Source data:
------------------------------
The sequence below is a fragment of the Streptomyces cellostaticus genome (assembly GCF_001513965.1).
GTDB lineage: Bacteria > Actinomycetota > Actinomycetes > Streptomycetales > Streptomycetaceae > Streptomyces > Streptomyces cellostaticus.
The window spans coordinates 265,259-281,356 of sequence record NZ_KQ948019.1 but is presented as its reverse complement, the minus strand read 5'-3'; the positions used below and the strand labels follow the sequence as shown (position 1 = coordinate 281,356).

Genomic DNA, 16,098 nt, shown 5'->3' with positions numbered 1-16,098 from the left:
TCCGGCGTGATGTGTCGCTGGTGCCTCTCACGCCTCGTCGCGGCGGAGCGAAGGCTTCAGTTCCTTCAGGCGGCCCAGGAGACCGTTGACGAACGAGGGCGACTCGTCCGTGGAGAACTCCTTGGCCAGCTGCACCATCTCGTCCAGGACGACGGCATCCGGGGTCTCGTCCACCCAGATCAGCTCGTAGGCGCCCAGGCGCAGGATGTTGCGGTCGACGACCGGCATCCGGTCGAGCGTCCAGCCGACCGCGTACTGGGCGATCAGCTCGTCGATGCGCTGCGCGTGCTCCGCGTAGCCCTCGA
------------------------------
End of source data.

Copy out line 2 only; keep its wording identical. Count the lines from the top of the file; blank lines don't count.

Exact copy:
GTDB lineage: Bacteria > Actinomycetota > Actinomycetes > Streptomycetales > Streptomycetaceae > Streptomyces > Streptomyces cellostaticus.